Military personnel often ask for advice to transfer their military skills to the business world.
Here's how veterans can best present their skills in resumes and job interviews.
Proudly Display Your Military Experience
Employers cannot glean a complete understanding of your work potential if you disguise your past. Given that a typical HR manager won't comprehend the significance of title and rank, veterans should also include an equivalent civilian title. For example, a commanding general can list the equivalent civilian title as chief executive officer.
Resume Tip: Don't disguise your rank to "civilianize" your resume – that discounts your military faculties. As a veteran, you can help the civilian sector understand more about the military. And if companies understand, they might feel less intimidated.
What Does and Doesn't Belong on a Resume?
Everyone in the military works in an occupational field. Some of your daily duties are not applicable to the civilian workplace. For example, if you were an infantry or artillery officer, shooting cannons does not apply. But if you're an air traffic controller, there's an actual counterpart civilian job, and you should list the skill set that relates to the position.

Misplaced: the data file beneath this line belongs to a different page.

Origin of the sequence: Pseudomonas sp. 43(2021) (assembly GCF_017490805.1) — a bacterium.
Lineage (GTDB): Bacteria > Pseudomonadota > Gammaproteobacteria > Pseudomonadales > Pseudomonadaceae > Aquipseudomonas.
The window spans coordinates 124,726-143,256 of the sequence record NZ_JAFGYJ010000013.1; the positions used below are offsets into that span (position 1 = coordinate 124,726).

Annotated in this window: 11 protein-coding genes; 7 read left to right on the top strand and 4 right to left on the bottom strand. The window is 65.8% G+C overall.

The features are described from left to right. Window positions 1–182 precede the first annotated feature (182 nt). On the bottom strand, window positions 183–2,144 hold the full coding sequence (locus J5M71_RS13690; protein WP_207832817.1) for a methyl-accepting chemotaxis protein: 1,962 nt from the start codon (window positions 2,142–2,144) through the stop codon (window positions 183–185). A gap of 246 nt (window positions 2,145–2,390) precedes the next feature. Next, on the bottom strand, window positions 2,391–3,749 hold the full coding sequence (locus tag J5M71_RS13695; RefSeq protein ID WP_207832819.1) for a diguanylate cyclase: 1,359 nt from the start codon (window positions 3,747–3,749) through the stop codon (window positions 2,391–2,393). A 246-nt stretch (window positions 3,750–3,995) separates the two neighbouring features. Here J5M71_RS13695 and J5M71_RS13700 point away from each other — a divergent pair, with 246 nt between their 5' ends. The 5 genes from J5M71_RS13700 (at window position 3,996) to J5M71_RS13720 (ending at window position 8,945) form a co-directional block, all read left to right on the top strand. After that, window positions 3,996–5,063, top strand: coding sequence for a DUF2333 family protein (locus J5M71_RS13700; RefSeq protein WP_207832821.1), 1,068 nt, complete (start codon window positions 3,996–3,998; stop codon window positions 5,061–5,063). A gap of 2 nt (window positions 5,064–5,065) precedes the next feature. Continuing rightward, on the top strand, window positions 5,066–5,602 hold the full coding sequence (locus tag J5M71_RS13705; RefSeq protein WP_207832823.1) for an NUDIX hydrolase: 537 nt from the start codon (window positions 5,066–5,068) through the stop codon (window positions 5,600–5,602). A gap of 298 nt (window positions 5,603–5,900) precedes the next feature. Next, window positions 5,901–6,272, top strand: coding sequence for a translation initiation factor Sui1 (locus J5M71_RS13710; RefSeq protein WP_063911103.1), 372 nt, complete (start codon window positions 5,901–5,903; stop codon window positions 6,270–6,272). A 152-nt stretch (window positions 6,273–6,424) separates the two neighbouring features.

Resume Tip: Some job seekers will have an easier time adapting their skills to civilian jobs, but for those whose qualifications aren't directly transferable, you'll need to start thinking about how you've used your skills to achieve tangible and measurable results.
Don't Embellish Your Military Skills
Some career coaches encourage veterans to decorate their resumes in “civilianese”. For example, a veteran might claim that managing millions of dollars for the military is similar to someone doing the same in the private sector.
Resume Tip: Acknowledge skills like the ability to organize, analyze or lead. Emphasize time management, communication skills and conflict-resolution capabilities. Match your skills with those required in the job you're applying for.
Employers Appreciate Veterans
Show your leadership, stamina and willingness to go the extra mile. Teamwork is often encouraged in the workplace and can be an easily translatable job skill.
Interview Tip: Describe a military operation where you pushed yourself to do more than was required and show how that project was successfully completed due to your efforts or the combined efforts of your team.
A few more details can be found in this article.
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